Each year we present our list of the top offensive lines in football. It’s not built on which teams gave up the most sacks, or who had the most rushing yards.
It goes far beyond that.
No, we understand that the success a team has in running the ball or protecting the quarterback is more than just a reflection of the offensive line. It involves the skill players making plays, whether that’s getting rid of the ball before pressure can develop, breaking a tackle to turn a 2-yard run into a 20-yard one, or making sure that blitzing defensive back is halted in his progress.
Our 2012 Offensive Line Rankings look solely at those guys who are offensive linemen, and how they’ve performed. It’s broken down into three categories (Pass Protection, Run and Screen Blocking, and Penalties) and between them they give us an overall score which leads to the rankings.
Now, let’s countdown to No. 1 (2011 rank in brackets – green Improving, red dropping).
32. Arizona Cardinals (21)
PB – 32nd, RB – 32nd, PEN – 16th
Stud: It’s not so much that Daryn Colledge (-0.8) was a stud, as much as he was the best of a very bad bunch. The former Packer was on big money, but his run blocking left a lot to be desired and it was only his work in pass protection that saw him land in this section.
Dud: Look no further than D’Anthony Batiste (-38.7). He was never meant to start, but he was so bad he gave backup left tackles a bad name. In his 10 games he amassed the second-lowest rating of all tackles (the lowest average rating per game), with his pass protection a particular lowlight. You won’t find many players who give up 54 quarterback disruptions on 404 pass blocking snaps.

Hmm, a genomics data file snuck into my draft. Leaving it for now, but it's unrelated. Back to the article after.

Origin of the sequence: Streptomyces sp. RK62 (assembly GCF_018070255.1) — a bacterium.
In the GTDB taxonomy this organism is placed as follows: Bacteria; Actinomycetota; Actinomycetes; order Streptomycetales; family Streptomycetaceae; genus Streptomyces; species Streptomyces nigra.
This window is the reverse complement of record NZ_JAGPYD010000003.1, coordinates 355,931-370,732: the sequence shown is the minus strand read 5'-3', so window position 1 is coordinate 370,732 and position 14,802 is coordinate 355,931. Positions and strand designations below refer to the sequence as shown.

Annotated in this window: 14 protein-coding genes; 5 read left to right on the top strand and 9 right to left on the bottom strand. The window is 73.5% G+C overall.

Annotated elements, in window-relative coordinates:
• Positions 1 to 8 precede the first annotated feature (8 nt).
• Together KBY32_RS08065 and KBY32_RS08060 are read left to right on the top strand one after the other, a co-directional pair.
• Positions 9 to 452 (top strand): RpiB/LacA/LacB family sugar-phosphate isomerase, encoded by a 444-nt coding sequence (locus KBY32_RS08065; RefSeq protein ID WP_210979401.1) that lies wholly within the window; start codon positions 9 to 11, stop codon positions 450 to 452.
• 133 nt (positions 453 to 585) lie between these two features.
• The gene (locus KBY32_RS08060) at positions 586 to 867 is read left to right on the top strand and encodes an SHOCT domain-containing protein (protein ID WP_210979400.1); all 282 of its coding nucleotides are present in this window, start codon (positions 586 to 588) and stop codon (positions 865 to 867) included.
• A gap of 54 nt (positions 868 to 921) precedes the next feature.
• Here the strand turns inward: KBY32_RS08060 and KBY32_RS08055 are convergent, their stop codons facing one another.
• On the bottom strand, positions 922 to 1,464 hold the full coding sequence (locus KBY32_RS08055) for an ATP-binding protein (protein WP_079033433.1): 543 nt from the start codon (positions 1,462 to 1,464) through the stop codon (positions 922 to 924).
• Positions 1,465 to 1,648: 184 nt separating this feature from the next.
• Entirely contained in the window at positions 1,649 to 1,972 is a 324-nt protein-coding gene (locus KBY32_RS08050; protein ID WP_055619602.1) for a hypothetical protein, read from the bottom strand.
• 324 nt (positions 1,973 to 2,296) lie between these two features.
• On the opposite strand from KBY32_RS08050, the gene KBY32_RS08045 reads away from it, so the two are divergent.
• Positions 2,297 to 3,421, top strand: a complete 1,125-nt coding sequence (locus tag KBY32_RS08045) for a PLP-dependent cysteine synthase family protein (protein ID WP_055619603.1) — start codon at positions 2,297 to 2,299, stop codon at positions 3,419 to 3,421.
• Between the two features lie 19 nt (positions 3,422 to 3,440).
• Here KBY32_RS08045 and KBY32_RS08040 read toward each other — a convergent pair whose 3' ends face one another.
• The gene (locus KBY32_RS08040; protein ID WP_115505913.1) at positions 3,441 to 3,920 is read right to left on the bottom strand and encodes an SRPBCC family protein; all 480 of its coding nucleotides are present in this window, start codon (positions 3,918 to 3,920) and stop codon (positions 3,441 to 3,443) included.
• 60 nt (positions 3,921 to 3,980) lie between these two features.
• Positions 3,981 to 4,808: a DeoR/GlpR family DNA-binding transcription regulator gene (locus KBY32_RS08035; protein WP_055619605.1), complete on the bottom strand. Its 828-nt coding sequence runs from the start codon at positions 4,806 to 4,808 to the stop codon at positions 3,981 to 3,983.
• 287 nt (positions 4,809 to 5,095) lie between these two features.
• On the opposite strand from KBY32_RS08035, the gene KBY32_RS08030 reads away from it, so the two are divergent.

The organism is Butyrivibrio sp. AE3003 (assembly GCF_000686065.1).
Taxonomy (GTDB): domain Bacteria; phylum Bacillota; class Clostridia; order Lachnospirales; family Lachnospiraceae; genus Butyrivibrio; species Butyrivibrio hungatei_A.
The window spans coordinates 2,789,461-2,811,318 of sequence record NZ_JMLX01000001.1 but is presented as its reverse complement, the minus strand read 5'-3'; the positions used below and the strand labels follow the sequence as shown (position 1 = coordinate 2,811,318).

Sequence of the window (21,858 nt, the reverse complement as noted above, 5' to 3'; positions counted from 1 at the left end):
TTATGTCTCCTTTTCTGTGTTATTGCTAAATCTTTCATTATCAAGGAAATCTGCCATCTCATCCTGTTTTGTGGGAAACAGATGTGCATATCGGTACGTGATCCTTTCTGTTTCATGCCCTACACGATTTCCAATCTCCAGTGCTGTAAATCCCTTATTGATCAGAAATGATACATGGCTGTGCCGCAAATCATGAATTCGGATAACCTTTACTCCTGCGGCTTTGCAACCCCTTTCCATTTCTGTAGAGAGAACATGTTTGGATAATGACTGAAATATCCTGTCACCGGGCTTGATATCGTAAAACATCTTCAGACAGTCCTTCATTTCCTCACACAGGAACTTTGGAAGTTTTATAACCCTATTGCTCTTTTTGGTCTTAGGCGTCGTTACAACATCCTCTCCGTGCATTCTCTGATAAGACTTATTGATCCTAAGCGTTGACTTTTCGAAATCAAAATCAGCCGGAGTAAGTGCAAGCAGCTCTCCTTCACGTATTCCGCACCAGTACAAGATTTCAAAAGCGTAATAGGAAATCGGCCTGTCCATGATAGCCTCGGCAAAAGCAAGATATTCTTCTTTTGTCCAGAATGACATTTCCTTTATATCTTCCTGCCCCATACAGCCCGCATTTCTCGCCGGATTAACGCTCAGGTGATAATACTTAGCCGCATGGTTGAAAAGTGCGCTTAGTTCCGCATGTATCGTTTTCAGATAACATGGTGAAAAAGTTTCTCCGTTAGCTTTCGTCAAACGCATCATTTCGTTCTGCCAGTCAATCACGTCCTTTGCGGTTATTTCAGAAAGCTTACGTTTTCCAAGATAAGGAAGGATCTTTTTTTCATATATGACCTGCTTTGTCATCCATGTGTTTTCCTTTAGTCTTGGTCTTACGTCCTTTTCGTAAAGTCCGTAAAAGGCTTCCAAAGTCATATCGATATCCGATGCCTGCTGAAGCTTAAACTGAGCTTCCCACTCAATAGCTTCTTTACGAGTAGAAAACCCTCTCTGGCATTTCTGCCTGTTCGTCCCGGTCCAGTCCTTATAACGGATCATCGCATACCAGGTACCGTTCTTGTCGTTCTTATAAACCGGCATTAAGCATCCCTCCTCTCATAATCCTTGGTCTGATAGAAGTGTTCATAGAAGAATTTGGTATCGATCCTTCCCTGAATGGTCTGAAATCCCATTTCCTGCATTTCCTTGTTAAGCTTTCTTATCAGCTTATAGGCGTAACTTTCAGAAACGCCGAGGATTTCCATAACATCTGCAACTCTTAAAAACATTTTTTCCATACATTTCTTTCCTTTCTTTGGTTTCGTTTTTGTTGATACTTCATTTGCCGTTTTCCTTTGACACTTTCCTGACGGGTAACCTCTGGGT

Summary: Just a truly horrible offensive line. The Cardinals had made progress in recent years, but losing Levi Brown and then deciding Adam Snyder would prove an upgrade at right guard came back to hurt them in a big way. The small consolation was Bobby Massie, who turned his performance around in the second half of the season, raising expectations going forward.
31. Indianapolis Colts (20)
PB – 31st, RB – 31st, PEN – 5th
Stud: You won’t be getting Anthony Castonzo (+7.2) confused with the top left tackles any time soon if he keeps playing like this, but unlike most of his peers he didn’t look out of place on an NFL field. The run blocking was impressive, but as the 55 quarterback disruptions allowed show, he needs to get better in the passing game.
Dud: You don’t often notice guard play unless it’s really bad. Well, you’d have to have missed a large percentage of the Colts’ offensive snaps not to see Mike McGlynn (-25.1). Manhandled in the run game and treated like a turnstile in the passing game, he made life harder than it needed to be for his quarterback.
Summary: There were some bright spots. Both centers they used got some push in the run game, while former first-round pick Castonzo took a step forward this year. However, there’s a lot of room for improvement and they chiefly need to stop allowing so much pressure. The 245 combined sacks, hits and hurries they gave up were 32 more than any other team.
30. Chicago Bears (32)
PB – 28th, RB – 27th, PEN – 30th
Stud: I never thought I’d see the day where not only would J’Marcus Webb (-0.8) not be the weak link on this line, but also be the most consistent performer. He took a huge step forward this year in becoming an adequate left tackle. You can win football games with them.
Dud: Take your pick. Ultimately it has to be the man who is on the path to ‘Bustville’, Gabe Carimi (-10.1). The former first-round pick does get push in the run game, but he’s horribly overmatched when he gets on his heels. That’s a horrible habit for an offensive tackle who earned his late benching.